IFAC Outlines Five Factors for High-Quality Audit, Issues Call to Action for Stakeholders in Audit Ecosystem
Feb 12, 2020 | English
High-quality audits are the backbone of the global financial system. Each year, thousands of audits – including over 40,000 audits of public listed companies – make organizations more transparent and trustworthy, help attract investor capital, help secure jobs, and help economies thrive.
The International Federation of Accountants (IFAC) and the global accountancy profession are committed to continuous improvement and recognize the negative consequences of any audit failure. As audit reviews unfold in various national jurisdictions, IFAC is setting out its recommendations for achieving high-quality audits.
“Audits contribute meaningfully to the functioning of organizations, financial markets, and economies. While many thousands of audits are conducted each year without any issues, improvements are needed to ensure consistent high quality,” said IFAC CEO Kevin Dancey. “This, however, cannot be achieved in a vacuum – all participants in the audit and assurance ecosystem must work together in striving to achieve high-quality audits 100% of the time. It is a vital part of our profession’s public interest mandate.”
IFAC calls on all participants to create an environment that consistently produces high-quality audits. In particular, firms, Professional Accountancy Organizations (PAOs), regulators, audit committees and audit/assurance professionals must work to:
- Approach audits as a value-added service; not as a compliance exercise
- Evolve new assurance services to meet the needs of all stakeholders
- Continue focus on enhancing skills and competencies, adhering to fundamental ethical principles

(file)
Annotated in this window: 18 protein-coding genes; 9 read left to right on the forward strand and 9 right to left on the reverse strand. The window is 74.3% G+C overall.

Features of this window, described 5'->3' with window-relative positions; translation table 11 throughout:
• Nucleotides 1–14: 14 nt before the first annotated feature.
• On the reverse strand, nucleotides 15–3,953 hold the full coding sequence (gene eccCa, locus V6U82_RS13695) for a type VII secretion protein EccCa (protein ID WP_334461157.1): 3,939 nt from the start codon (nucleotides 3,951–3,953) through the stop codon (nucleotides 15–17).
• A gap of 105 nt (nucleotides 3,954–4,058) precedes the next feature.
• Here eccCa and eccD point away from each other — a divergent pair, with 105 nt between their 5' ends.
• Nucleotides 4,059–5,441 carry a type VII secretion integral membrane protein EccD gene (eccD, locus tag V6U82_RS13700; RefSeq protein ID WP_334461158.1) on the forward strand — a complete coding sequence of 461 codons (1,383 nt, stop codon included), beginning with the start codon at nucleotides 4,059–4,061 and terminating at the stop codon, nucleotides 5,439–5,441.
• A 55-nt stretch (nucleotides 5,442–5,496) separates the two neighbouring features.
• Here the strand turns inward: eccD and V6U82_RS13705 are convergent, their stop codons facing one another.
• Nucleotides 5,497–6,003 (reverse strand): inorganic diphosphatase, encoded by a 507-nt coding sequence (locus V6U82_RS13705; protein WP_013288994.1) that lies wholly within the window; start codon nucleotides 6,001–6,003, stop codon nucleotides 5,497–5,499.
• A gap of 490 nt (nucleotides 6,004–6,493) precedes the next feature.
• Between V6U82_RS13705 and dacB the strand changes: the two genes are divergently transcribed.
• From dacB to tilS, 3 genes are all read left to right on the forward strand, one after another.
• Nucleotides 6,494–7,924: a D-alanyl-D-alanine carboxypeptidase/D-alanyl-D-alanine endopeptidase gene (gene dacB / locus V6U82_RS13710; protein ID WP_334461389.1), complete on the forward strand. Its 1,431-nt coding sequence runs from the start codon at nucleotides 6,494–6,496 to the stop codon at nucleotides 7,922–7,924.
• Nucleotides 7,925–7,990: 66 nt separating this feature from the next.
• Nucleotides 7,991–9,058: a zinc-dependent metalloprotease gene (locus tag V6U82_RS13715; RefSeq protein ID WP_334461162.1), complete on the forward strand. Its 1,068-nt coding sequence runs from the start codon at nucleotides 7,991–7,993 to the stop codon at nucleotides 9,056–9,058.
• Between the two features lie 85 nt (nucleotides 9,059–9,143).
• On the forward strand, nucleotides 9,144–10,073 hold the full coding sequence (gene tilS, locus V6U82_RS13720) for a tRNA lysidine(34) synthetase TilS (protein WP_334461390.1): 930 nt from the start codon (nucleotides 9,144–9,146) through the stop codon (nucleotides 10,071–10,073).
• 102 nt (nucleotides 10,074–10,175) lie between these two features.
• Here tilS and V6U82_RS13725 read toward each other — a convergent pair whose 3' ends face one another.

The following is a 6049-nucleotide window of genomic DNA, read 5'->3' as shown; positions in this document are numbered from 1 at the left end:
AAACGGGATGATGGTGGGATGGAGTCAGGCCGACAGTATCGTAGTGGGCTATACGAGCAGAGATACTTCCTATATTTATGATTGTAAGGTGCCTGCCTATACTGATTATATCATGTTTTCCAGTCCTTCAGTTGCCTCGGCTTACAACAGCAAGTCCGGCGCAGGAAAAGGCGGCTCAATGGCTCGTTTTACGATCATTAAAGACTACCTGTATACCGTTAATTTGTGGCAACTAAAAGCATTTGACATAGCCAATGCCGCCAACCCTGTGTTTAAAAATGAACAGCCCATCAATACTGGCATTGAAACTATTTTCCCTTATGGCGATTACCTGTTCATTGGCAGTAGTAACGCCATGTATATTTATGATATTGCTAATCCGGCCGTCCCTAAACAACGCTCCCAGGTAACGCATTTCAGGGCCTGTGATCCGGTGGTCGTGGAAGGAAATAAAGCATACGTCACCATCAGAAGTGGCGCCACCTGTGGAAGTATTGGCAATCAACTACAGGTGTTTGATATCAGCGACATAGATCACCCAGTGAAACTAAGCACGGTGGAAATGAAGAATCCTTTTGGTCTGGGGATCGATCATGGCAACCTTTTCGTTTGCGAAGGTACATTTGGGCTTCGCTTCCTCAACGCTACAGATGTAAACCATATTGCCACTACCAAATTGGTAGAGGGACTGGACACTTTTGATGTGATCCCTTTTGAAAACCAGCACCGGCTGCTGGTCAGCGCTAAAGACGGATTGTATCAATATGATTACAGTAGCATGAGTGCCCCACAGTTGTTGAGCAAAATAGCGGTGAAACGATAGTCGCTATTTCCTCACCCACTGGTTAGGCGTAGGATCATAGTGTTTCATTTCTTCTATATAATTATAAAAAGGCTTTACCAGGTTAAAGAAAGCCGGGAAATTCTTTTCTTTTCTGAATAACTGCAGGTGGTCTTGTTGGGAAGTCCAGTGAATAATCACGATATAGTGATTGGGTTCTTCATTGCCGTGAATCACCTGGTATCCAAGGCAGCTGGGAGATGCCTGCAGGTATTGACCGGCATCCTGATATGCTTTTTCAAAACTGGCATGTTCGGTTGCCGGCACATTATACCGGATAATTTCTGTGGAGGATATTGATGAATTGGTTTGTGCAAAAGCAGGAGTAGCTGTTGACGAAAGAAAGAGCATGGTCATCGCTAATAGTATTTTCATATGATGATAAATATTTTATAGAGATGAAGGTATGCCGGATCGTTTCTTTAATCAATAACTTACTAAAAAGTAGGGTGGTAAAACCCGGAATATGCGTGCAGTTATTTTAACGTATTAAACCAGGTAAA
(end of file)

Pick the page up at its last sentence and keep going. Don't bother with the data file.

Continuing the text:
- Ensure diversity in hiring practices
- Enhance transparency and communication from audit committees, firms, and PAOs
- Adopt a prudential and evidence-based approach to regulation
“As the global voice of the accounting profession, IFAC works in the public interest and focuses on the role of professional accountants in audit and assurance—but always, and necessarily, as partners in a larger ecosystem striving for better outcomes,” said Dancey. “We call on regulators and PAOs to collect, analyze, and publish more and better data—both aggregate and granular—on audit quality with the goal of enhancing transparency and promoting higher audit quality.”
The International Federation of Accountants (IFAC) is the global organization for the accountancy profession dedicated to serving the public interest by strengthening the profession and contributing to the development of strong international economies. IFAC is comprised of more than 175 members and associates in more than 130 countries and jurisdictions, representing almost 3 million accountants in public practice, education, government service, industry, and commerce.